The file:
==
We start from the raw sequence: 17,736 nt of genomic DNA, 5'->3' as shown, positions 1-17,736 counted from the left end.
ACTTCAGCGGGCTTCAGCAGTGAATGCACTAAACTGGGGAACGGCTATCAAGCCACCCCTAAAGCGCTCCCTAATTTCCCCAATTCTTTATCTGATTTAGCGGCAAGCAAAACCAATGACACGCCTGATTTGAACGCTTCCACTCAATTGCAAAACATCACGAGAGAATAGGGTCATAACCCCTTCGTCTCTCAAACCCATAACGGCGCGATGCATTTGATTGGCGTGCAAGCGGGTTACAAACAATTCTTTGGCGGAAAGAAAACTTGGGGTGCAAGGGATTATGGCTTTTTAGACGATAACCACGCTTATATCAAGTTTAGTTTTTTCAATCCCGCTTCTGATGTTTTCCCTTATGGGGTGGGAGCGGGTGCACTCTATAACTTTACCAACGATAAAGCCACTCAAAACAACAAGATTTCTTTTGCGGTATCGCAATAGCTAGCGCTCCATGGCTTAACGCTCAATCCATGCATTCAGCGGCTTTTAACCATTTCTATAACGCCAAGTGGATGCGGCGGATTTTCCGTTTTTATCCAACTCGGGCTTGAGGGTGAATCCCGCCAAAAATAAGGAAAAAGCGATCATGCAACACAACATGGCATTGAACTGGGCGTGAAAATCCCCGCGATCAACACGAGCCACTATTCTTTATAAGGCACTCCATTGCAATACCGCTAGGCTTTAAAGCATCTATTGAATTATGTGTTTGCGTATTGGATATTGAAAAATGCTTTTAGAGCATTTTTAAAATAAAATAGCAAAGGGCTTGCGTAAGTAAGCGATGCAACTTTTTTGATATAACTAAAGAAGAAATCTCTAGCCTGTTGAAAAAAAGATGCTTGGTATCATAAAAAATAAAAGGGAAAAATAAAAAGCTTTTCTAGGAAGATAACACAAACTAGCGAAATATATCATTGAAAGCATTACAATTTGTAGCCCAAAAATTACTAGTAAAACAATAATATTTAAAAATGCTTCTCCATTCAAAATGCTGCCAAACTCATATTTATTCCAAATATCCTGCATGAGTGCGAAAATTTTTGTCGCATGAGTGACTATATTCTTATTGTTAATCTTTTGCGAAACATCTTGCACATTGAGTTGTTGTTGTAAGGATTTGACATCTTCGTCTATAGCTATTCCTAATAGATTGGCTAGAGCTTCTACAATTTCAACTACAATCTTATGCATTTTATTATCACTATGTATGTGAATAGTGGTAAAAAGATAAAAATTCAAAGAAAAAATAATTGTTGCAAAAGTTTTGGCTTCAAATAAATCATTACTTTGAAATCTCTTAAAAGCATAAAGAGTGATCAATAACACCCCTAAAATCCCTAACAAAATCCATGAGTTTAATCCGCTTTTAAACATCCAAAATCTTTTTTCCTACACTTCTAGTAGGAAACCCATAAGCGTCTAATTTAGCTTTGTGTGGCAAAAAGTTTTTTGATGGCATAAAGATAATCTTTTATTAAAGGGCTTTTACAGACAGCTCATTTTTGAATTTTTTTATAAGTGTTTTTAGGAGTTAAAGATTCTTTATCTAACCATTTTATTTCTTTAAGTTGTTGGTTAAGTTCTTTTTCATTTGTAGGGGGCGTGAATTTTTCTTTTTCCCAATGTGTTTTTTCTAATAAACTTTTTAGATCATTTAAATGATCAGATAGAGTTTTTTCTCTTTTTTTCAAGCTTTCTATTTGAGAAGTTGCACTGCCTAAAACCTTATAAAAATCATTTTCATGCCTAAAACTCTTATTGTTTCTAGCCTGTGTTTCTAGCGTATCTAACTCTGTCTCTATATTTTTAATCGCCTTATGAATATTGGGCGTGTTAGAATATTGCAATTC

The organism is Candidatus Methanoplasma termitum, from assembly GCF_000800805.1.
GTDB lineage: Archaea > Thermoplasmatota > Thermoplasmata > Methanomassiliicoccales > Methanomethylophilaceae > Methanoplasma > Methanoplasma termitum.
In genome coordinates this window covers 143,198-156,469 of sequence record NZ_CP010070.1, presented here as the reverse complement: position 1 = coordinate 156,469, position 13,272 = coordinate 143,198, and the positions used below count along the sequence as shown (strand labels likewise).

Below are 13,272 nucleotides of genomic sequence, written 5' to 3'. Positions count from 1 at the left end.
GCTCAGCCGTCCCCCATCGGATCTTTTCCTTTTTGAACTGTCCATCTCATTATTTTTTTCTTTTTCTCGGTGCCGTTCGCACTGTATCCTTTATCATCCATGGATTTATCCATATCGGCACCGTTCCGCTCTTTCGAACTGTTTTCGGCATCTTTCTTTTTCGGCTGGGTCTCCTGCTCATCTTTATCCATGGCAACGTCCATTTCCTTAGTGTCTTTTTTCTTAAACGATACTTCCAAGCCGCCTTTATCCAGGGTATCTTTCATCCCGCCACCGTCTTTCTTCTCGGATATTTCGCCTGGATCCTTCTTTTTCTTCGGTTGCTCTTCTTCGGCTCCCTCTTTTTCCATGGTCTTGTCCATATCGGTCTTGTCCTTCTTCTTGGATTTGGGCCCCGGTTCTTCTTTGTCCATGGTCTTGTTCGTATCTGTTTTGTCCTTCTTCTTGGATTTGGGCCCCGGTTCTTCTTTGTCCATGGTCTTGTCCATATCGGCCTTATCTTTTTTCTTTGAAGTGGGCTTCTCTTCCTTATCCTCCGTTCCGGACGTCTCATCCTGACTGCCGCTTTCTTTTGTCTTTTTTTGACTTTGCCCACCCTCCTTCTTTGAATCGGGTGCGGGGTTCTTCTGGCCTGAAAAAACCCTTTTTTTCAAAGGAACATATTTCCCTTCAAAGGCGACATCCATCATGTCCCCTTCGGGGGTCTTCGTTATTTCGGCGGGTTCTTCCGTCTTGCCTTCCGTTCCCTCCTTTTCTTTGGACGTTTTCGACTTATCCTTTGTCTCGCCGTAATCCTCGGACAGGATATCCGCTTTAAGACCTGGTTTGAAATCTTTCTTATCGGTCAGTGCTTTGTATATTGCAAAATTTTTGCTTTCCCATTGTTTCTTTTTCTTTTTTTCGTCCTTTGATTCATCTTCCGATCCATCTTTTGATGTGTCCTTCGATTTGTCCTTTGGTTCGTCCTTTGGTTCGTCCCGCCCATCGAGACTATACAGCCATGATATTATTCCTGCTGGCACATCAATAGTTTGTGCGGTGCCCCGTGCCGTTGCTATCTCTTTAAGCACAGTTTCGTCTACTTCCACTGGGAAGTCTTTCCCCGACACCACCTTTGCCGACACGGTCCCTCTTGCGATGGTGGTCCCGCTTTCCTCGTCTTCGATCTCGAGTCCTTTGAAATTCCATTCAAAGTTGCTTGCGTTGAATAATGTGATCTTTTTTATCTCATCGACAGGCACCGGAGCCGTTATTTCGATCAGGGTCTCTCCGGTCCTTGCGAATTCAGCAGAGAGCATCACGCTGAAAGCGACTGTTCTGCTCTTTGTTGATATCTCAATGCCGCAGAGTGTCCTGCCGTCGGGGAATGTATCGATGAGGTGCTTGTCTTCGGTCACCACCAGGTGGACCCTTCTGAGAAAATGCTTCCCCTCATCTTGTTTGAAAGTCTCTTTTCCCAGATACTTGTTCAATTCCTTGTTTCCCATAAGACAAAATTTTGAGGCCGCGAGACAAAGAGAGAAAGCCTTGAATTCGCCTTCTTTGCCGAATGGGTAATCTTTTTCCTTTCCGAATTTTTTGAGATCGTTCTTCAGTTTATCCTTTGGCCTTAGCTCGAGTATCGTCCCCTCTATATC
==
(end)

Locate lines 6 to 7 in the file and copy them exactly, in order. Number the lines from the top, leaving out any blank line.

Below are 13,272 nucleotides of genomic sequence, written 5' to 3'. Positions count from 1 at the left end.
GCTCAGCCGTCCCCCATCGGATCTTTTCCTTTTTGAACTGTCCATCTCATTATTTTTTTCTTTTTCTCGGTGCCGTTCGCACTGTATCCTTTATCATCCATGGATTTATCCATATCGGCACCGTTCCGCTCTTTCGAACTGTTTTCGGCATCTTTCTTTTTCGGCTGGGTCTCCTGCTCATCTTTATCCATGGCAACGTCCATTTCCTTAGTGTCTTTTTTCTTAAACGATACTTCCAAGCCGCCTTTATCCAGGGTATCTTTCATCCCGCCACCGTCTTTCTTCTCGGATATTTCGCCTGGATCCTTCTTTTTCTTCGGTTGCTCTTCTTCGGCTCCCTCTTTTTCCATGGTCTTGTCCATATCGGTCTTGTCCTTCTTCTTGGATTTGGGCCCCGGTTCTTCTTTGTCCATGGTCTTGTTCGTATCTGTTTTGTCCTTCTTCTTGGATTTGGGCCCCGGTTCTTCTTTGTCCATGGTCTTGTCCATATCGGCCTTATCTTTTTTCTTTGAAGTGGGCTTCTCTTCCTTATCCTCCGTTCCGGACGTCTCATCCTGACTGCCGCTTTCTTTTGTCTTTTTTTGACTTTGCCCACCCTCCTTCTTTGAATCGGGTGCGGGGTTCTTCTGGCCTGAAAAAACCCTTTTTTTCAAAGGAACATATTTCCCTTCAAAGGCGACATCCATCATGTCCCCTTCGGGGGTCTTCGTTATTTCGGCGGGTTCTTCCGTCTTGCCTTCCGTTCCCTCCTTTTCTTTGGACGTTTTCGACTTATCCTTTGTCTCGCCGTAATCCTCGGACAGGATATCCGCTTTAAGACCTGGTTTGAAATCTTTCTTATCGGTCAGTGCTTTGTATATTGCAAAATTTTTGCTTTCCCATTGTTTCTTTTTCTTTTTTTCGTCCTTTGATTCATCTTCCGATCCATCTTTTGATGTGTCCTTCGATTTGTCCTTTGGTTCGTCCTTTGGTTCGTCCCGCCCATCGAGACTATACAGCCATGATATTATTCCTGCTGGCACATCAATAGTTTGTGCGGTGCCCCGTGCCGTTGCTATCTCTTTAAGCACAGTTTCGTCTACTTCCACTGGGAAGTCTTTCCCCGACACCACCTTTGCCGACACGGTCCCTCTTGCGATGGTGGTCCCGCTTTCCTCGTCTTCGATCTCGAGTCCTTTGAAATTCCATTCAAAGTTGCTTGCGTTGAATAATGTGATCTTTTTTATCTCATCGACAGGCACCGGAGCCGTTATTTCGATCAGGGTCTCTCCGGTCCTTGCGAATTCAGCAGAGAGCATCACGCTGAAAGCGACTGTTCTGCTCTTTGTTGATATCTCAATGCCGCAGAGTGTCCTGCCGTCGGGGAATGTATCGATGAGGTGCTTGTCTTCGGTCACCACCAGGTGGACCCTTCTGAGAAAATGCTTCCCCTCATCTTGTTTGAAAGTCTCTTTTCCCAGATACTTGTTCAATTCCTTGTTTCCCATAAGACAAAATTTTGAGGCCGCGAGACAAAGAGAGAAAGCCTTGAATTCGCCTTCTTTGCCGAATGGGTAATCTTTTTCCTTTCCGAATTTTTTGAGATCGTTCTTCAGTTTATCCTTTGGCCTTAGCTCGAGTATCGTCCCCTCTATATC